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nomnom147

  • 2 years ago

Think of an equilateral triangle in which the length of a side is s, the perimeter (distance around the triangle) is p, and the area is A. Find the missing parts. s=? p=? area= 9 sqaureroot of 3

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  1. nomnom147
    • 2 years ago
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  2. seashell
    • 2 years ago
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    ill try:)

  3. nomnom147
    • 2 years ago
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    thank you soo much!! i really need someones help! :)

  4. seashell
    • 2 years ago
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    ok so.. the formula of the area of an equilateral area is

  5. seashell
    • 2 years ago
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    http://www.mathwords.com/a/a_assets/area%20equilateral%20triangle%20formula.gif

  6. nomnom147
    • 2 years ago
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    but how do i get s? if i have to divide it? Im so confused.

  7. seashell
    • 2 years ago
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    :/ tryna help but i really dont know:/ im soo sorry

  8. myininaya
    • 2 years ago
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    \[A=9 \sqrt{3}=\frac{1}{2} b h\] So we have that the base, b, of the triangle is s b=s So we have \[9 \sqrt{3}=\frac{1}{2}s h\] So this means we have \[(2) 9 \sqrt{3} =\frac{1}{2}sh (2)\] \[18 \sqrt{3} =sh\] So is there a way to write h in terms of s Well remember we have an equilateral triangle with each side s and h, the height of the equilateral can be found in terms of s by using the Pythagorean Theorem |dw:1337557593984:dw|

  9. myininaya
    • 2 years ago
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    no look at one of those triangles inside the equilateral |dw:1337557653191:dw|

  10. myininaya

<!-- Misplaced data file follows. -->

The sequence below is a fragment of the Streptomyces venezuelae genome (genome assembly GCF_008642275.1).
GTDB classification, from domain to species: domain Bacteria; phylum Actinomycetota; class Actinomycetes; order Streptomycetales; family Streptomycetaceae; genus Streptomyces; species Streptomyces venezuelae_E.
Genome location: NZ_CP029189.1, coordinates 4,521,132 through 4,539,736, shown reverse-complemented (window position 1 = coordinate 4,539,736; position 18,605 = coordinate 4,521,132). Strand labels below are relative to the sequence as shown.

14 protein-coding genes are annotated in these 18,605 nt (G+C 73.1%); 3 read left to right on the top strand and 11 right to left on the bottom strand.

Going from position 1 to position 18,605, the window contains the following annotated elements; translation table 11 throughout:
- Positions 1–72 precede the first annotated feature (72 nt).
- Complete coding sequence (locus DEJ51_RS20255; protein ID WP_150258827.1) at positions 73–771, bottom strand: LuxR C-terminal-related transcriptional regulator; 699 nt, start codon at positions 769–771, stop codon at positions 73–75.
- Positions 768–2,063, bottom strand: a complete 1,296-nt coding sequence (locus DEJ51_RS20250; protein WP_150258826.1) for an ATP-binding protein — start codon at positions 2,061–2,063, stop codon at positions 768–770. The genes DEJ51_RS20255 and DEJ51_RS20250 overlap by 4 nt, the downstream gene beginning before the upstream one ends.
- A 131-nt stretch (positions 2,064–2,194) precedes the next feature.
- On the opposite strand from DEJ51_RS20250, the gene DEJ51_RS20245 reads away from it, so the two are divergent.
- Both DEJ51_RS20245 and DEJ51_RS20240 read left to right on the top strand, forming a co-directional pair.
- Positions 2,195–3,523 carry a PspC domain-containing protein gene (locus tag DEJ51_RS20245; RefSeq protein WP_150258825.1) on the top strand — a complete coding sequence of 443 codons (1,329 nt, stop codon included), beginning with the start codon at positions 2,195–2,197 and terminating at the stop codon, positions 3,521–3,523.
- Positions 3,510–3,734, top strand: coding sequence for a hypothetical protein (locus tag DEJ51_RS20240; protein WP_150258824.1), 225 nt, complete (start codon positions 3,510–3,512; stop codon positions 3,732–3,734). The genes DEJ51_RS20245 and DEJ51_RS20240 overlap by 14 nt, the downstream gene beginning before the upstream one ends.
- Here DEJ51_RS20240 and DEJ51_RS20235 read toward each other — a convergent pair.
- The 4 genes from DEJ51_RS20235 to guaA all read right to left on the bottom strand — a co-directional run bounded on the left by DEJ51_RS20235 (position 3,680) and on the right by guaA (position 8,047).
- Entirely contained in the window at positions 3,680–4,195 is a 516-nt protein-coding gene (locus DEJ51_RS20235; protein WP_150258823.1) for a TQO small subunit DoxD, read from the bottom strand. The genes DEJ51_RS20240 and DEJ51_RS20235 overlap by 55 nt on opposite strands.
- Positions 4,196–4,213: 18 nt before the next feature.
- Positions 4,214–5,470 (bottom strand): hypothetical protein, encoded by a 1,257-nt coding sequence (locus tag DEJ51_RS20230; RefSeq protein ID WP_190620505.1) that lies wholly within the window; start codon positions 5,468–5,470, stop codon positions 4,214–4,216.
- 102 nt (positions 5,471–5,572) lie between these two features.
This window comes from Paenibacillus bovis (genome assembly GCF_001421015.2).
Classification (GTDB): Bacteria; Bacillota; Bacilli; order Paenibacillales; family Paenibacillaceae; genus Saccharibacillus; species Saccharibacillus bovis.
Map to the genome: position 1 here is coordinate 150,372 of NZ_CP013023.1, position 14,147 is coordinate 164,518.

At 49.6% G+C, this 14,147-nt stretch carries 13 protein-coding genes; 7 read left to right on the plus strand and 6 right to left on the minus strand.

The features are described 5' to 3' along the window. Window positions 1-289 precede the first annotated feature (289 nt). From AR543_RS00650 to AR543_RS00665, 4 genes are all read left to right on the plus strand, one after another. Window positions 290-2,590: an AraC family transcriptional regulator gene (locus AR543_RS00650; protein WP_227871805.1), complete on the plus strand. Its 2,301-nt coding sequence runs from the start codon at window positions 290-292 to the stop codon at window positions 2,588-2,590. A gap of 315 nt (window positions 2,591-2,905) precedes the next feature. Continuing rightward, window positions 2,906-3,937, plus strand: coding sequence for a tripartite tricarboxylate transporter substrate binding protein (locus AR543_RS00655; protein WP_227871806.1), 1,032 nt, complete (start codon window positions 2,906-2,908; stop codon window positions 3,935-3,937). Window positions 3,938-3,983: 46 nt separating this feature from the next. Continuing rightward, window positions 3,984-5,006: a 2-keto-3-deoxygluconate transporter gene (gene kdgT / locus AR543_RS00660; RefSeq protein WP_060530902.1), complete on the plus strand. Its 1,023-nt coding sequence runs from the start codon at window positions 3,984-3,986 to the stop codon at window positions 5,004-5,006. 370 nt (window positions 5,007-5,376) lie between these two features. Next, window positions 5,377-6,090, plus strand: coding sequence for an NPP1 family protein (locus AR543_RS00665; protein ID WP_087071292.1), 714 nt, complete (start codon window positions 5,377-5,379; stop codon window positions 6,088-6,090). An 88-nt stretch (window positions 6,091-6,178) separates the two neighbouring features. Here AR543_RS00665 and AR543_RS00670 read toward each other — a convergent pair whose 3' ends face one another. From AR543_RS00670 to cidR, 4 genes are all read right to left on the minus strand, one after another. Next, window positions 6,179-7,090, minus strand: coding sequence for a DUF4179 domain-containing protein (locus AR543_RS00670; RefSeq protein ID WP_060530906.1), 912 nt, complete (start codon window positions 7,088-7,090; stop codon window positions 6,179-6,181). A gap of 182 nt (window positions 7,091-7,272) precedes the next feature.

• 2 years ago
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    Write h in terms of s

  11. myininaya
    • 2 years ago
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    Use the Pythagorean thm to do so

  12. myininaya
    • 2 years ago
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    now not no*

  13. nomnom147
    • 2 years ago
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    so 18 square root of 3 using pythagorean thm we get the S?

  14. nomnom147
    • 2 years ago
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    @seashell thank you anyways! :) <3

  15. myininaya
    • 2 years ago
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    I want you to write h in terms of s Use the Pythagorean thm

  16. seashell
    • 2 years ago
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    lol:) how sweet!

  17. myininaya
    • 2 years ago
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    Look at the triangle I drew

  18. myininaya
    • 2 years ago
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    And use the Pythagorean thm to write h in terms of s

  19. nomnom147
    • 2 years ago
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    a^2 + b^2 = C^2 so H will eaqul 54?

  20. myininaya
    • 2 years ago
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    |dw:1337558023888:dw| \[(h)^2+(\frac{s}{2})^2=s^2\]

  21. myininaya
    • 2 years ago
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    Solve for h

  22. nomnom147
    • 2 years ago
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    is H equal 13.5

  23. myininaya
    • 2 years ago
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    Solve what I have up there for h please \[h^2+\frac{s^2}{4}=s^2\] this right here can you do that?

  24. nomnom147
    • 2 years ago
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    im really sorry Im trying to understand it, but i get confused. Im trying my best. Sorry :/

  25. nomnom147
    • 2 years ago
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    @myininaya will H equal 4?

  26. myininaya
    • 2 years ago
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    \[\text{ subtract } \frac{s^2}{4} \text{ on both sides of } h^2+\frac{s^2}{4}=s^2\]

  27. myininaya
    • 2 years ago
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    \[h^2=s^2-\frac{s^2}{4}\] Combine the fractions on the right hand side of the equation \[h^2=\frac{4s^2}{4}-\frac{s^2}{4} \] \[h^2=\frac{3s^2}{4}\] Take square root of both sides So we have \[h=\sqrt{\frac{3s^2}4}\] \[h=\frac{\sqrt{3s^2}}{\sqrt{4}}\] \[h=\frac{\sqrt{3} \sqrt{s^2}}{2}\] \[h=\frac{\sqrt{3}s}{2}\]

  28. myininaya
    • 2 years ago
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    I wrote h in terms of s

  29. myininaya
    • 2 years ago
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    Now we can go back to solving for s Recall we had the equation \[18 \sqrt{3}=sh\] Now we just wrote h in terms of s So we have \[18 \sqrt{3}=s \frac{\sqrt{3} s}{2}\] Can you solve this for s ?

  30. myininaya
    • 2 years ago
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    \[18 \sqrt{3} = s s \frac{\sqrt{3}}{2}\] \[18 \sqrt{3} = \frac{\sqrt{3}}{2} s^2\] There that might look a bit better to you Try solving this for s

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